“Test. Don’t guess.” One of the tenets of functional medicine is you have to address the underlying cause of a problem in order to get the best result long term. You can’t address the underlying cause if you don’t know what it is. If you just assume that it’s yeast overgrowth based on some symptoms, that’s not really adequate in terms of making a diagnosis because the symptoms of fungal overgrowth are extremely nonspecific. Find out what you’re dealing with because the treatments will differ.
Note: The Prescript-Assist supplements discussed in this article are no longer available. Please click here to learn more about a substitute, the Daily Synbiotic from Seed.
In this episode, we cover:
2:06 What Chris ate for breakfast
5:20 Is it really yeast overgrowth?
10:28 Diet for treating yeast overgrowth
21:51 When to use antimicrobials
24:15 Restoring and rebuilding the gut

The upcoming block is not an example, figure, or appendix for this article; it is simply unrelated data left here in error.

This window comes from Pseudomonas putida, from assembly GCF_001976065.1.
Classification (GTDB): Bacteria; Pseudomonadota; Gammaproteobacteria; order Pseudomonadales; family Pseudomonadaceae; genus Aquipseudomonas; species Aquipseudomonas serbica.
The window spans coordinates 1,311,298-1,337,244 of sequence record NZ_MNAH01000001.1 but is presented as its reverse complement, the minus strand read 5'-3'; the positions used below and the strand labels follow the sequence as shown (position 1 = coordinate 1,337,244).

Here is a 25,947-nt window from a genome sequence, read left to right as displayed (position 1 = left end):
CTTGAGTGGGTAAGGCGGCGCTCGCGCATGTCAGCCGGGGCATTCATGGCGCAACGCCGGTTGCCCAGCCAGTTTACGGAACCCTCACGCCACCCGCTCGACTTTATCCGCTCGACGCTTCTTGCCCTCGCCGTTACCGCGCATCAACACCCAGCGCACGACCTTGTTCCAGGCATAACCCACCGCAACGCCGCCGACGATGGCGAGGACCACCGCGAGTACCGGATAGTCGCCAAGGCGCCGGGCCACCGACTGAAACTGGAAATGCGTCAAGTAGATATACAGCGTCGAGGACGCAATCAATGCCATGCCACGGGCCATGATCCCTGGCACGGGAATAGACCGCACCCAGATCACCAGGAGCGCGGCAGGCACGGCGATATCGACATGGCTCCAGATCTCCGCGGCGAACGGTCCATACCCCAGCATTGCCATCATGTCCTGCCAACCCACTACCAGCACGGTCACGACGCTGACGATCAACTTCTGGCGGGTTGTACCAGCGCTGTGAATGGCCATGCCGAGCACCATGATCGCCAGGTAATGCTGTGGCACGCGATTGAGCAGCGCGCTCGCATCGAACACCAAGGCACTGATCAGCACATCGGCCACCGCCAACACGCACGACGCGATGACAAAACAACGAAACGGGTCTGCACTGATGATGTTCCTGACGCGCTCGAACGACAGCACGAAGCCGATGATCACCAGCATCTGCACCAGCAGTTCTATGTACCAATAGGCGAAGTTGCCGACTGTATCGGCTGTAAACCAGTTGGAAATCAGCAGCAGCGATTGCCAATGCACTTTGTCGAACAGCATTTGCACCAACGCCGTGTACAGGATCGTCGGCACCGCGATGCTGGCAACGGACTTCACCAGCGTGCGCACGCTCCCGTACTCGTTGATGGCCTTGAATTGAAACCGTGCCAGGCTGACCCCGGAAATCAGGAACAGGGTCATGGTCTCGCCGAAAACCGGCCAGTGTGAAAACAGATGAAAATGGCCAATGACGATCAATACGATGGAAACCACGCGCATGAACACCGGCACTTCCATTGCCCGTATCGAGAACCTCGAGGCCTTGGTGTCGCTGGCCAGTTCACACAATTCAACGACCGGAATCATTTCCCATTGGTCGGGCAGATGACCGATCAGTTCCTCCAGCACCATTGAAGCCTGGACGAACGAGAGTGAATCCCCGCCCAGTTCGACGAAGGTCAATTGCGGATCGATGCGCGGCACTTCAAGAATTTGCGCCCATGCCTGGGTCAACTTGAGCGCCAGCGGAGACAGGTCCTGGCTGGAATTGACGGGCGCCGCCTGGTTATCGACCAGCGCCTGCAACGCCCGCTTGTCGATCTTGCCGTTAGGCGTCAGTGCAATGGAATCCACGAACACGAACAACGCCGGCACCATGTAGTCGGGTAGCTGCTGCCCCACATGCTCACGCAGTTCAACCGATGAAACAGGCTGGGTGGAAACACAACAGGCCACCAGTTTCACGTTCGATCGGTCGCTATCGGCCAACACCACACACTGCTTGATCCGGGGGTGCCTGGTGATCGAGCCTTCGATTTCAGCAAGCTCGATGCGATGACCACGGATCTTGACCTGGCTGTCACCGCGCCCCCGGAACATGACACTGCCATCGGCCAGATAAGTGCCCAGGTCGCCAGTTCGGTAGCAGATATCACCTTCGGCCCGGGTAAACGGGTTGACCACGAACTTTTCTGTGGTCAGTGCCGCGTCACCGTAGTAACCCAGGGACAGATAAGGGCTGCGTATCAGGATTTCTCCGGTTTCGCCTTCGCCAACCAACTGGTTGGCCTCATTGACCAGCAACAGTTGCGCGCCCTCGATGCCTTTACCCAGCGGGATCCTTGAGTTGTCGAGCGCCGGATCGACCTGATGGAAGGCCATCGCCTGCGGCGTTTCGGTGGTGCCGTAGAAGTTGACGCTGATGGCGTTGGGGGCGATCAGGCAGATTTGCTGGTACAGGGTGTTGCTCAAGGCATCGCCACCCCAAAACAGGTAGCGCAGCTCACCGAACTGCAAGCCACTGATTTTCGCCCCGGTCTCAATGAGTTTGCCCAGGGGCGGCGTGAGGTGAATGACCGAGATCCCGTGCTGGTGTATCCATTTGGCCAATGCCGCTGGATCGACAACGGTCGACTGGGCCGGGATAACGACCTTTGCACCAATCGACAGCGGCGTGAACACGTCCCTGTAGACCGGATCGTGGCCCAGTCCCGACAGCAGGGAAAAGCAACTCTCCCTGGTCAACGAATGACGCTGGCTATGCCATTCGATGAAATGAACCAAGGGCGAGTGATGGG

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Steve Wright: Good morning, good afternoon, and good evening. You are listening to the Revolution Health Radio show. I’m your host, Steve Wright, co-author at SCDlifestyle.com. Revolution Health Radio is created for you and by you. It’s also brought to you by 14Four.me. 14Four.me is a 14-day healthy lifestyle reset program Chris has put together. Based on just working with hundreds of people and interacting with thousands of people on his blog, he has really realized, much like I have, that it’s just really hard to implement things that we talk about when it comes to healthy habits. Sleep, diet, exercise, and stress are all major components that we talk about on the show all the time. But to do them all at one time is pretty much guaranteed in the research literature, unless you have someone holding your hand, you’re going to fail. So 14Four.me does that in 14 days, where step by step, day by day, Chris actually walks you through how to do all of these healthy habits at the same time, so that you can do 14 days of really resetting, getting back to zero, and hopefully starting your new year off or whatever month it is right. If you haven’t checked it out yet, go over to 14Four.me and do that now. As always, with me is integrative medical practitioner, healthy skeptic, and New York Times bestselling author, Chris Kresser. Chris, how are you doing today?